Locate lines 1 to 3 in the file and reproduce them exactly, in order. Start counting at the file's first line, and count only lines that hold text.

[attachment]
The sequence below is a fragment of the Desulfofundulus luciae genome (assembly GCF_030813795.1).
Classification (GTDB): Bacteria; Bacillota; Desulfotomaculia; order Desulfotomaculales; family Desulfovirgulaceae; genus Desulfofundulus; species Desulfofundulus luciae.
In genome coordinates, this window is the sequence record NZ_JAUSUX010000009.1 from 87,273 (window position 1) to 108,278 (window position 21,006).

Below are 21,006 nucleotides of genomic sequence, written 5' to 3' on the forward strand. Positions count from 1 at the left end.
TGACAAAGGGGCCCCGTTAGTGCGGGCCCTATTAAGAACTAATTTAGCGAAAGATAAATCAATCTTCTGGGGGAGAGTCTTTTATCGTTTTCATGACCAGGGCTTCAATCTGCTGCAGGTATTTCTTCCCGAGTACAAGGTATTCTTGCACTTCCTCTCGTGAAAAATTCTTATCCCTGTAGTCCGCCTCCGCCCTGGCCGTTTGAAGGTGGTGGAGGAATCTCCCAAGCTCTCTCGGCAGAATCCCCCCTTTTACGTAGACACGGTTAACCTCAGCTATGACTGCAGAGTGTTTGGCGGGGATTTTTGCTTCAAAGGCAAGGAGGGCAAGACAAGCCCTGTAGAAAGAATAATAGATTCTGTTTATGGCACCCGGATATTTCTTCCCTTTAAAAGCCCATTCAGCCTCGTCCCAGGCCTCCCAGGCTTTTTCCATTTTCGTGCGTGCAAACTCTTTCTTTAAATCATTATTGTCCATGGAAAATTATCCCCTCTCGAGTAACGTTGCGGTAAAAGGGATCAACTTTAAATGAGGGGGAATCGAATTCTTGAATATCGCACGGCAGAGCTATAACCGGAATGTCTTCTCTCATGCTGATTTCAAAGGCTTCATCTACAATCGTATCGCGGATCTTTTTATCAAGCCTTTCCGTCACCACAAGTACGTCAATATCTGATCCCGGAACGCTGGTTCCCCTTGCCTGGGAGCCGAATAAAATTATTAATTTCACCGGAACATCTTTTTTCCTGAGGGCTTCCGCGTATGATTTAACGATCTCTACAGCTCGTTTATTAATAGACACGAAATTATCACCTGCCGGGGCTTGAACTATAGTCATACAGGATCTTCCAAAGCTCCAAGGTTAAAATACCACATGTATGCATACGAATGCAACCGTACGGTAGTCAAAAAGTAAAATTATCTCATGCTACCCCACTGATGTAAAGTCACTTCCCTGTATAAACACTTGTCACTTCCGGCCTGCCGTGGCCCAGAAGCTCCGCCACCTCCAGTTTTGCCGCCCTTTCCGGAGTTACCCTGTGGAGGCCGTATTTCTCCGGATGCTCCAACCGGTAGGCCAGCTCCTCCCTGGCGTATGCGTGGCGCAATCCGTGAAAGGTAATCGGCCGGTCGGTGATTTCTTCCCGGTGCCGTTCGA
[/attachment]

The sequence below is a fragment of the Desulfofundulus luciae genome (assembly GCF_030813795.1).
Classification (GTDB): Bacteria; Bacillota; Desulfotomaculia; order Desulfotomaculales; family Desulfovirgulaceae; genus Desulfofundulus; species Desulfofundulus luciae.
In genome coordinates, this window is the sequence record NZ_JAUSUX010000009.1 from 87,273 (window position 1) to 108,278 (window position 21,006).